of the Yahya clique, but he was a key member of the regime’s Election Cell, which used
extortion, intimidation, and bribery to ensure a victory for the Jamaat-i-Islami and other
religious parties in the 1970 election. Huge sums of money were illegally raised and
channelled to these parties. When this attempt failed and the Awami League won in
East Pakistan, General Farman initially supported the efforts of Lt. General Yaqub Ali
Khan to arrange a peaceful political settlement. But when this policy was rejected by
Yahya Khan and General Yaqub was sacked, Farman saw which way the wind was
blowing and trimmed his sails accordingly. As he said to me at the time: “I was a dove,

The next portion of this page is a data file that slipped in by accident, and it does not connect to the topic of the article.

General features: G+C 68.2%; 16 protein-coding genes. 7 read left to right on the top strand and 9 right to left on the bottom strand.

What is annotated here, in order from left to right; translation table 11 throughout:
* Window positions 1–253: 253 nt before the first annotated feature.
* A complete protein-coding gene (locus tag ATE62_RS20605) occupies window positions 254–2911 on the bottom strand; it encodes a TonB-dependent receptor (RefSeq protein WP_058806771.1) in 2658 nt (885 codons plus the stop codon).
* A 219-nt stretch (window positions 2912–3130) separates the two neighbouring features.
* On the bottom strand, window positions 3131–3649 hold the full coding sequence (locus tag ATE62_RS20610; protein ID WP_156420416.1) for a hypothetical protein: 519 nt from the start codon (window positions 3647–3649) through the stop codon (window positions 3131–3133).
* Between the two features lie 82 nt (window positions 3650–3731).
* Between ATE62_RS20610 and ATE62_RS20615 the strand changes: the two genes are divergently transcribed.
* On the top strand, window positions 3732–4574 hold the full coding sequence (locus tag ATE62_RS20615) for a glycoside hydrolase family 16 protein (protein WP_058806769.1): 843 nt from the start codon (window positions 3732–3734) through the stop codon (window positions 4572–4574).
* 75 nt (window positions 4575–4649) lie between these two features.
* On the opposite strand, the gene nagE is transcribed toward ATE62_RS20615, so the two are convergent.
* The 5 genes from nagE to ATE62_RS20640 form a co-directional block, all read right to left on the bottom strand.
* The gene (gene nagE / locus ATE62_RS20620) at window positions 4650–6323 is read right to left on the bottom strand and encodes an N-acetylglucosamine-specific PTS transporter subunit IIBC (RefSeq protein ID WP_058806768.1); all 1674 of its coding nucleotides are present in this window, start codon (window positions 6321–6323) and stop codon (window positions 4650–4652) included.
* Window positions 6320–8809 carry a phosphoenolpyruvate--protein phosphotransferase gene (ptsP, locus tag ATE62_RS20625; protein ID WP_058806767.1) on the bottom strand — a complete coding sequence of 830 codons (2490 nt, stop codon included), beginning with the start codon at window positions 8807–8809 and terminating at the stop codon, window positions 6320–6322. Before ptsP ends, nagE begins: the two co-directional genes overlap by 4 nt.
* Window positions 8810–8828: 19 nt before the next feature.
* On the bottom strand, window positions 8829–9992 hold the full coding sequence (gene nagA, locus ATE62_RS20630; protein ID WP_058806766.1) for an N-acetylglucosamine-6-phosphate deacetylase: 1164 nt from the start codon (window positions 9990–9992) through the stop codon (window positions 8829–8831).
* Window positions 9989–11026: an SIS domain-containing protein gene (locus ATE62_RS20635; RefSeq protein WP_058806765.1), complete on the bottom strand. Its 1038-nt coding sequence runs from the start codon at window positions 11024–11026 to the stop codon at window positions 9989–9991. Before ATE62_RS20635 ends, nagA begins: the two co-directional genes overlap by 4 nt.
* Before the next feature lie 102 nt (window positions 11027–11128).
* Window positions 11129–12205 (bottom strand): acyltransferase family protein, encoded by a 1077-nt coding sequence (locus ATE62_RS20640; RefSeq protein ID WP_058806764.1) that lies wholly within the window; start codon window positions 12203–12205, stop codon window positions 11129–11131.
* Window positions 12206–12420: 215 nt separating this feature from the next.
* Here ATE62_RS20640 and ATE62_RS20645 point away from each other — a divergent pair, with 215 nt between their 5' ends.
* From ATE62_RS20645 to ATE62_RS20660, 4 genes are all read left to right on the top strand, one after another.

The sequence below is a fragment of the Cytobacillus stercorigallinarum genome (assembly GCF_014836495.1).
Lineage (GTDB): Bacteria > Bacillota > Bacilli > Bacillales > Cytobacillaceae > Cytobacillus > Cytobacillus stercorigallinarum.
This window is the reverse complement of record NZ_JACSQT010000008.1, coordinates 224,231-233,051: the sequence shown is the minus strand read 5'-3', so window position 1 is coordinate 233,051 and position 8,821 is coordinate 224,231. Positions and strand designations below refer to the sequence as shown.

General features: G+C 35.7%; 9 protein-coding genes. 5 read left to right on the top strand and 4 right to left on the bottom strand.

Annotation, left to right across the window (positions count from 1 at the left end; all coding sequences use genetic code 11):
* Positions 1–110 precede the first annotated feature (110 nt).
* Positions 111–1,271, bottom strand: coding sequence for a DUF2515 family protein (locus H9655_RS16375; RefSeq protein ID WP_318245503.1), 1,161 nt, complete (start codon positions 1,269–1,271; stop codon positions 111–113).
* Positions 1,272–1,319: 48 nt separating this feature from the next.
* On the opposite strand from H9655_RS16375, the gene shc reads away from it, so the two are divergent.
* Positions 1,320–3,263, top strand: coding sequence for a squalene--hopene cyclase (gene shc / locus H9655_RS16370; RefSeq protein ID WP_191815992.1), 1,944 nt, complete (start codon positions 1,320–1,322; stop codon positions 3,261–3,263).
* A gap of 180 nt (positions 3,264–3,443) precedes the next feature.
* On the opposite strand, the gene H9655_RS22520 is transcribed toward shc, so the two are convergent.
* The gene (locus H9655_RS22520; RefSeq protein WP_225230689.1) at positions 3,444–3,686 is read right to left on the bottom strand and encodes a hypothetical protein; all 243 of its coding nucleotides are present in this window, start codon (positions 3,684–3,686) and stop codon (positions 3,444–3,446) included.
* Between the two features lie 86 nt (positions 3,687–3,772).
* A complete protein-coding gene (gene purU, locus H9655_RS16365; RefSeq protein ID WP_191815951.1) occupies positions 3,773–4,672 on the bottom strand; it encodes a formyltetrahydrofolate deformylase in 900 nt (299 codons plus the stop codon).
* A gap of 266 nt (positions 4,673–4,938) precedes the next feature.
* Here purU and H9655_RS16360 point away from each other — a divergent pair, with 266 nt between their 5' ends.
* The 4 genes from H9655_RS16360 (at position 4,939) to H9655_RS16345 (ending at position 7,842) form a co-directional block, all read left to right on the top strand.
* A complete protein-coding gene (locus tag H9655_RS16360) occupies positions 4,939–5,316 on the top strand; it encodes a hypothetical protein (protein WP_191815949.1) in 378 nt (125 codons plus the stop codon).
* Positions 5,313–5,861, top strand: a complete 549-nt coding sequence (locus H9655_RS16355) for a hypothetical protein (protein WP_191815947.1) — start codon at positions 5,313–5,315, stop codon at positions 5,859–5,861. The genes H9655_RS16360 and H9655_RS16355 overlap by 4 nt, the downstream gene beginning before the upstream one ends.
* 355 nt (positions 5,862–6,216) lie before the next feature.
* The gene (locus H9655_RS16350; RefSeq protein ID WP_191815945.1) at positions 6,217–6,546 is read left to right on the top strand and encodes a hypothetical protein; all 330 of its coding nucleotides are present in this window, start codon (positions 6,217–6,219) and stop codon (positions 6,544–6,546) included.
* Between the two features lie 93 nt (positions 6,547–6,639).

but when the doves lost out I became a hawk and showed them that I was the most
hawkish of them all.” He also became one of the principal architects of the plan to use
force in East Pakistan.

In his evidence before the Commission, General Farman sought to deflect any blame
that might attach to General Tikka Khan for his role in East Pakistan. The Commission’s
report is itself remarkably silent on his role (Tikka was the army chief when this report
was written). It is well-known that Tikka Khan was fully involved in the use of military
force in East Pakistan.

Generals Rahim and Farman were contemporaries of mine; I knew them both. They
were intelligent and capable officers. In their private lives they would be considered
good and decent men. That is why they must be held to higher standards, and judged
more harshly for their failures (propelled mainly by ravenous ambition) than generals
like A.A.K. Niazi.

The Commission’s Supplementary Report deals mainly with the events in East Pakistan.